VOD film review: Camp X-Ray
Ivan | On 17, Jan 2016
Director: Peter Sattler
Cast: Kristen Stewart
Watch Camp X-Ray online in the UK: Apple TV (iTunes) / TalkTalk TV / Prime Video (Buy/Rent) / Google Play
Kristen Stewart is the most underrated actress working in cinema today. The young star won fans around the world when she took the part of leading lady Bella Swan in the Twilight saga, but drew an equal number of haters, who dismissed her acting as nothing more than biting her lip and blinking a lot.
But Stewart is the kind of actress who excels when not talking: she can convey so much with her face or posture that she doesn’t need to speak. That helped her transform into Joan Jett in The Runaways, or, years ago, bring a sense of physical peril to David Fincher’s Panic Room. Jennifer Lawrence has stolen hearts, thunder and awards alike through her exuberant screen presence in recent years, but Stewart is more akin to Jodie Foster (who aptly played her mum in Panic Room), an actress who specialises in introspective performances. She mumbles, yes, but there’s method in her mumbling.
That’s never been so well demonstrated than in Camp X-Ray. Peter Sattler’s drama sees Stewart play a young woman who leaves her home town to make a difference to the world. How? By becoming a guard at Guantanamo Bay.
It’s a place we rarely see on screen, for obvious reasons, but the depiction of life in the camp is disturbingly plausible – and harrowingly mundane. Stewart’s recruited soldier clenches her way through the daily routine, as she’s trained not to call the inmates “prisoners”, because that would give them human rights, and never to refer to them by name.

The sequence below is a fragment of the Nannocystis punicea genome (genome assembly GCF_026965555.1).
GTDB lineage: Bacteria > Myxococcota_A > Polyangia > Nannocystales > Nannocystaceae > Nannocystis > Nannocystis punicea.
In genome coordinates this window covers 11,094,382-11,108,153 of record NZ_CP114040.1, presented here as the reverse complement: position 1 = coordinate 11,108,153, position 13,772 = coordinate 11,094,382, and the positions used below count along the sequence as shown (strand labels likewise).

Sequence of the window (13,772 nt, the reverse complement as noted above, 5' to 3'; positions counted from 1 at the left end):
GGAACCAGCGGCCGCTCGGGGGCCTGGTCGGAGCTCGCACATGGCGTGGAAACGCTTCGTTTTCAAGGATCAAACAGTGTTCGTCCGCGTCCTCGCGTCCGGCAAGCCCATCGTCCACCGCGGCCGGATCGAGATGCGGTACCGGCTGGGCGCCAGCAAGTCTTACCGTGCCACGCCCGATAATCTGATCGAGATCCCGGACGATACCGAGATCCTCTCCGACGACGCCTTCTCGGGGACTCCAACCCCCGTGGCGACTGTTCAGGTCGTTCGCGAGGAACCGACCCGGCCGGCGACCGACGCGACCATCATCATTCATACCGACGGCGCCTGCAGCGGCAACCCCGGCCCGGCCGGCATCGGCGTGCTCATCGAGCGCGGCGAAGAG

Inevitably, she begins to interact with one of the inmates (Payman Maadi), who complains the library is missing the latest Harry Potter book – and finds herself on the wrong side of a butch colleague. If the disapproving boss and overpowering male are stereotypical, though, there’s something to be said for Camp X-Ray’s portrayal of a military life from a female perspective.
Maadi, meanwhile, is nuanced enough to stop the #notallprisoners cliche ringing false; even comparisons between him and Professor Snape, and how they are both morally ambiguous villains, don’t feel too on-the-nose. That stems less from the script, which is written by first-timer Sattler, and more from his rapport with Stewart, which forges a convincing bond across the bars. Together, the performers gradually wear down each other’s exteriors; the sight of Stewart’s trademark stoic facade crumbling is genuinely moving.
Sattler keeps the scale small, which only emphasises the familiar narrative conventions and leaves you wishing the film opened up to examine Guantanamo in more detail, but if Camp X-Ray doesn’t always succeed as an entry in the post 9/11 movie canon, as a showcase for Kristen Stewart, it’s a triumph. This underrated actress has rarely been better.